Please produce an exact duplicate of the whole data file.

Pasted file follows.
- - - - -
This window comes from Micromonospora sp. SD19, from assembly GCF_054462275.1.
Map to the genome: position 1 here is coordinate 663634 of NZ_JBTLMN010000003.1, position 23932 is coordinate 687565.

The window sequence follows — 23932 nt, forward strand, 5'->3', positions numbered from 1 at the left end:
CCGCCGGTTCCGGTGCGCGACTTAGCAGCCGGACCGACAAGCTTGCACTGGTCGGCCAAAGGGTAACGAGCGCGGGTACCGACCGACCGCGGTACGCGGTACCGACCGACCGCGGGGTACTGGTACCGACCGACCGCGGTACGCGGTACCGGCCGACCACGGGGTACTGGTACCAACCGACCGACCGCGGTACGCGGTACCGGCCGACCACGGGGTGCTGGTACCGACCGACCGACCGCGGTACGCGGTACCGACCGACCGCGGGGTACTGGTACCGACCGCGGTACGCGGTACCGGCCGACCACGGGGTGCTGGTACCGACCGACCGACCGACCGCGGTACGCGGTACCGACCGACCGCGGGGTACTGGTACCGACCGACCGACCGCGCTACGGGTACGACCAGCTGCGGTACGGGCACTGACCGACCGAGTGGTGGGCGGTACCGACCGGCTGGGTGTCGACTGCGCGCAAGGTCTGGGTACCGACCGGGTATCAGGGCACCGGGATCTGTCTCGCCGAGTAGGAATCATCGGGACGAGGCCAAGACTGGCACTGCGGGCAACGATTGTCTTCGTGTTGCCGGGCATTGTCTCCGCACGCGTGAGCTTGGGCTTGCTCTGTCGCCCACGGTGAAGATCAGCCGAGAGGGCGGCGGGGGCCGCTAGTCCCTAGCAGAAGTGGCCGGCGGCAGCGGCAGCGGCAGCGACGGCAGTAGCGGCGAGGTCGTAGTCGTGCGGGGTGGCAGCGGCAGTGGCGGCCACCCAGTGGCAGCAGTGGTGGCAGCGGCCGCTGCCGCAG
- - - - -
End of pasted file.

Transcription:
This window comes from Micromonospora sp. SD19, from assembly GCF_054462275.1.
Map to the genome: position 1 here is coordinate 663634 of NZ_JBTLMN010000003.1, position 23932 is coordinate 687565.

The window sequence follows — 23932 nt, forward strand, 5'->3', positions numbered from 1 at the left end:
CCGCCGGTTCCGGTGCGCGACTTAGCAGCCGGACCGACAAGCTTGCACTGGTCGGCCAAAGGGTAACGAGCGCGGGTACCGACCGACCGCGGTACGCGGTACCGACCGACCGCGGGGTACTGGTACCGACCGACCGCGGTACGCGGTACCGGCCGACCACGGGGTACTGGTACCAACCGACCGACCGCGGTACGCGGTACCGGCCGACCACGGGGTGCTGGTACCGACCGACCGACCGCGGTACGCGGTACCGACCGACCGCGGGGTACTGGTACCGACCGCGGTACGCGGTACCGGCCGACCACGGGGTGCTGGTACCGACCGACCGACCGACCGCGGTACGCGGTACCGACCGACCGCGGGGTACTGGTACCGACCGACCGACCGCGCTACGGGTACGACCAGCTGCGGTACGGGCACTGACCGACCGAGTGGTGGGCGGTACCGACCGGCTGGGTGTCGACTGCGCGCAAGGTCTGGGTACCGACCGGGTATCAGGGCACCGGGATCTGTCTCGCCGAGTAGGAATCATCGGGACGAGGCCAAGACTGGCACTGCGGGCAACGATTGTCTTCGTGTTGCCGGGCATTGTCTCCGCACGCGTGAGCTTGGGCTTGCTCTGTCGCCCACGGTGAAGATCAGCCGAGAGGGCGGCGGGGGCCGCTAGTCCCTAGCAGAAGTGGCCGGCGGCAGCGGCAGCGGCAGCGACGGCAGTAGCGGCGAGGTCGTAGTCGTGCGGGGTGGCAGCGGCAGTGGCGGCCACCCAGTGGCAGCAGTGGTGGCAGCGGCCGCTGCCGCAG